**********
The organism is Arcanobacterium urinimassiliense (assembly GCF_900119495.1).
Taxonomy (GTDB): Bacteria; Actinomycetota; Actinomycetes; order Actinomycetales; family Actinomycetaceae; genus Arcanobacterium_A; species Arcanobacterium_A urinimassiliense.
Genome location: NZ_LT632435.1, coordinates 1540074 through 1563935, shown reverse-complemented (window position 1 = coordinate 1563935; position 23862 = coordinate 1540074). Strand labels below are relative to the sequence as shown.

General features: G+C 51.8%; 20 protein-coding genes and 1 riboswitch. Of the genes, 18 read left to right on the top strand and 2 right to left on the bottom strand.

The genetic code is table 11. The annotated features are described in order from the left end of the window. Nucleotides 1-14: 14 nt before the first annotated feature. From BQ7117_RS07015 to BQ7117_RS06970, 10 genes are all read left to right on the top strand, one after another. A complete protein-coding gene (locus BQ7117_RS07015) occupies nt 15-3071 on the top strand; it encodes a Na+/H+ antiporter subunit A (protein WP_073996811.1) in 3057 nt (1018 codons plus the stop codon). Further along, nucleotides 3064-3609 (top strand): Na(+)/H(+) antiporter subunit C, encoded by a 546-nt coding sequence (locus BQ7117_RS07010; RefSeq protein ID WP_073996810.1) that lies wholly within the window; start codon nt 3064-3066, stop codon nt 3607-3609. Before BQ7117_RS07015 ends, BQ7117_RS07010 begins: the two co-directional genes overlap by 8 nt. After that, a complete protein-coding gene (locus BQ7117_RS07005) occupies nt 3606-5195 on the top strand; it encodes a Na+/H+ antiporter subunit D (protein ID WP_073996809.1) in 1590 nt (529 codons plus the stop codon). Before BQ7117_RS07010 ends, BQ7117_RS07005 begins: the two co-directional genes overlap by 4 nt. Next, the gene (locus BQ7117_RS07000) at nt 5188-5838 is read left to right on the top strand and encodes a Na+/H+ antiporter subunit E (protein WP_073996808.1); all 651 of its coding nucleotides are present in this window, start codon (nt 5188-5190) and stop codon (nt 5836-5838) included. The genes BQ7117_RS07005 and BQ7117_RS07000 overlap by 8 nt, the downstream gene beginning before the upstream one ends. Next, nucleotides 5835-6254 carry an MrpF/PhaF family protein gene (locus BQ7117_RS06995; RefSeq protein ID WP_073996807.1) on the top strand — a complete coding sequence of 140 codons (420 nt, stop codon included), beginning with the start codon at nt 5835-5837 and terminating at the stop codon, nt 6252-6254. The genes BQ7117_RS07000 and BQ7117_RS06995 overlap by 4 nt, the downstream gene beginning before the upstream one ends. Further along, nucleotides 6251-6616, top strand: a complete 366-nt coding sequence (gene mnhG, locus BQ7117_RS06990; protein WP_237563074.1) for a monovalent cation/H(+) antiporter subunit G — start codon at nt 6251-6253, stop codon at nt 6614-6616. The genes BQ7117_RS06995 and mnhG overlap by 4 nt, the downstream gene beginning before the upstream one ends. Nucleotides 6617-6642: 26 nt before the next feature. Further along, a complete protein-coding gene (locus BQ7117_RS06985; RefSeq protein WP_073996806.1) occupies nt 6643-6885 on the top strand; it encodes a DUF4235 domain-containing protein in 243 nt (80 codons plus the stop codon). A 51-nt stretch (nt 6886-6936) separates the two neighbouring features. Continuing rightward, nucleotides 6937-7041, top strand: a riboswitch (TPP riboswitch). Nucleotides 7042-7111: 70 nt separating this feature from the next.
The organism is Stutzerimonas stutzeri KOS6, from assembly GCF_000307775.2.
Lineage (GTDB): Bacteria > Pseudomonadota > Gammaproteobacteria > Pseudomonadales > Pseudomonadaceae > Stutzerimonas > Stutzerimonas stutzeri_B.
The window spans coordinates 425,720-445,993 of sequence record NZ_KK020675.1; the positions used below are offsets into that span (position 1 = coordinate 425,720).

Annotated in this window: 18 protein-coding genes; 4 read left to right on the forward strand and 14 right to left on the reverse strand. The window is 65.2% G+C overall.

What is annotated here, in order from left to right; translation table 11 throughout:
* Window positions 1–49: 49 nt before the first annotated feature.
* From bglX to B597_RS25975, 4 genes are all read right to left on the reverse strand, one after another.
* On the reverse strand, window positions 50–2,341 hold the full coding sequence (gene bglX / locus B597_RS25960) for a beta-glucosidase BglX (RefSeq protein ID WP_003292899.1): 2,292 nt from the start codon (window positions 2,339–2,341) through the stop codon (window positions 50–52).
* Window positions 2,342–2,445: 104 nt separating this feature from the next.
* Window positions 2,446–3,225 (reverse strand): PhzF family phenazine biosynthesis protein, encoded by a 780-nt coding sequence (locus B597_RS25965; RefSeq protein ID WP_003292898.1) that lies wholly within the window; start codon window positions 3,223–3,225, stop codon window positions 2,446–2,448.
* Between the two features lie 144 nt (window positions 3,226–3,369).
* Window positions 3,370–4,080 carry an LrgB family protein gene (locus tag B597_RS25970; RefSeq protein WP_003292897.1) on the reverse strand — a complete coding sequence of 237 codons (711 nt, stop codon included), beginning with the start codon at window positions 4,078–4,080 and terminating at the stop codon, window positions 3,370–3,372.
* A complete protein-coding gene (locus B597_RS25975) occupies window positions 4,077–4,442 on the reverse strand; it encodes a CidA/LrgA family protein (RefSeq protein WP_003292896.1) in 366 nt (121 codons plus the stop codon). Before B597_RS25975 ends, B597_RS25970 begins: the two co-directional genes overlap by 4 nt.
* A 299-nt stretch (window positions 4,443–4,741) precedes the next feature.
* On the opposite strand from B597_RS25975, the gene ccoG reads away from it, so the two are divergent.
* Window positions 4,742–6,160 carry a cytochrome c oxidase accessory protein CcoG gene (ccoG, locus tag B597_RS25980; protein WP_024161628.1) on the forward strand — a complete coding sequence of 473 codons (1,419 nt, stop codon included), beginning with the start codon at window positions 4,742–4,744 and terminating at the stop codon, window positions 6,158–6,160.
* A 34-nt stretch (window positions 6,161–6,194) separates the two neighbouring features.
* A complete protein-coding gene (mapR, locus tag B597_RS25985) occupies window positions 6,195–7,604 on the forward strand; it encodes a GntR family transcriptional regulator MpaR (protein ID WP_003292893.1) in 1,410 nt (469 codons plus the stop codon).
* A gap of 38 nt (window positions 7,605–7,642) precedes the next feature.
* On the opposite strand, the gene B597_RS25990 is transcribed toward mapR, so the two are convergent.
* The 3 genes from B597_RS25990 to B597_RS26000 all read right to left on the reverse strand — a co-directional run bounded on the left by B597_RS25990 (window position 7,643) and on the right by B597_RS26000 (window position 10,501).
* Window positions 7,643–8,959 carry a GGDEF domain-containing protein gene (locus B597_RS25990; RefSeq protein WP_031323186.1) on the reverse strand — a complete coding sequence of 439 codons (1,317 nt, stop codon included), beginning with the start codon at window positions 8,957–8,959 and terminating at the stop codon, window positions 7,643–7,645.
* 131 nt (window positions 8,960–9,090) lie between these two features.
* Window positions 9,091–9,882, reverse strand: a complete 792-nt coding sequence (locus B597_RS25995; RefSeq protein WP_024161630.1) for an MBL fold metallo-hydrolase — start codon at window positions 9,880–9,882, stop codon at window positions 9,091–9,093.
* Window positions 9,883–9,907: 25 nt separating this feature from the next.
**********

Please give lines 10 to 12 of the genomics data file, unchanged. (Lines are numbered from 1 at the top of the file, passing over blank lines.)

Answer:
What is annotated here, in order from left to right; translation table 11 throughout:
* Window positions 1–49: 49 nt before the first annotated feature.
* From bglX to B597_RS25975, 4 genes are all read right to left on the reverse strand, one after another.